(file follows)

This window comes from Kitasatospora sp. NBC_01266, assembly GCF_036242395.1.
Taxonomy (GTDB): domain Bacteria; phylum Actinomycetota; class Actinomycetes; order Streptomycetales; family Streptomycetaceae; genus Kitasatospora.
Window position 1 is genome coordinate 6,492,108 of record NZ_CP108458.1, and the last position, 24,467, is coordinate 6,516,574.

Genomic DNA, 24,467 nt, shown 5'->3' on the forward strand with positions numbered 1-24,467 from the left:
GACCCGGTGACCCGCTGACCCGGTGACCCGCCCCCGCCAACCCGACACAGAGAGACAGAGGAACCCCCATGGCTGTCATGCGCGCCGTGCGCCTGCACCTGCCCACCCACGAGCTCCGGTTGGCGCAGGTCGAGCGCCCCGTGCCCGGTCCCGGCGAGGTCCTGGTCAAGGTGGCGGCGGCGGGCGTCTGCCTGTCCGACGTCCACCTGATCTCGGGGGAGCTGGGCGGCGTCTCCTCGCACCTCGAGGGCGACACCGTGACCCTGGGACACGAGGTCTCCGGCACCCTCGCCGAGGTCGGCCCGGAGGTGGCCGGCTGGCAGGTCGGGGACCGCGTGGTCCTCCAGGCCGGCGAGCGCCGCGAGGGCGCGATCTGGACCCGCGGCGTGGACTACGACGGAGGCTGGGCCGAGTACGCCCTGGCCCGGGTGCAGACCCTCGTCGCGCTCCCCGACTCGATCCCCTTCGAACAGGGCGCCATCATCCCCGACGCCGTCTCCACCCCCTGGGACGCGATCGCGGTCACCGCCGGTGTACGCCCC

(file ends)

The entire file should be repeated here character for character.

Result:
This window comes from Kitasatospora sp. NBC_01266, assembly GCF_036242395.1.
Taxonomy (GTDB): domain Bacteria; phylum Actinomycetota; class Actinomycetes; order Streptomycetales; family Streptomycetaceae; genus Kitasatospora.
Window position 1 is genome coordinate 6,492,108 of record NZ_CP108458.1, and the last position, 24,467, is coordinate 6,516,574.

Genomic DNA, 24,467 nt, shown 5'->3' on the forward strand with positions numbered 1-24,467 from the left:
GACCCGGTGACCCGCTGACCCGGTGACCCGCCCCCGCCAACCCGACACAGAGAGACAGAGGAACCCCCATGGCTGTCATGCGCGCCGTGCGCCTGCACCTGCCCACCCACGAGCTCCGGTTGGCGCAGGTCGAGCGCCCCGTGCCCGGTCCCGGCGAGGTCCTGGTCAAGGTGGCGGCGGCGGGCGTCTGCCTGTCCGACGTCCACCTGATCTCGGGGGAGCTGGGCGGCGTCTCCTCGCACCTCGAGGGCGACACCGTGACCCTGGGACACGAGGTCTCCGGCACCCTCGCCGAGGTCGGCCCGGAGGTGGCCGGCTGGCAGGTCGGGGACCGCGTGGTCCTCCAGGCCGGCGAGCGCCGCGAGGGCGCGATCTGGACCCGCGGCGTGGACTACGACGGAGGCTGGGCCGAGTACGCCCTGGCCCGGGTGCAGACCCTCGTCGCGCTCCCCGACTCGATCCCCTTCGAACAGGGCGCCATCATCCCCGACGCCGTCTCCACCCCCTGGGACGCGATCGCGGTCACCGCCGGTGTACGCCCC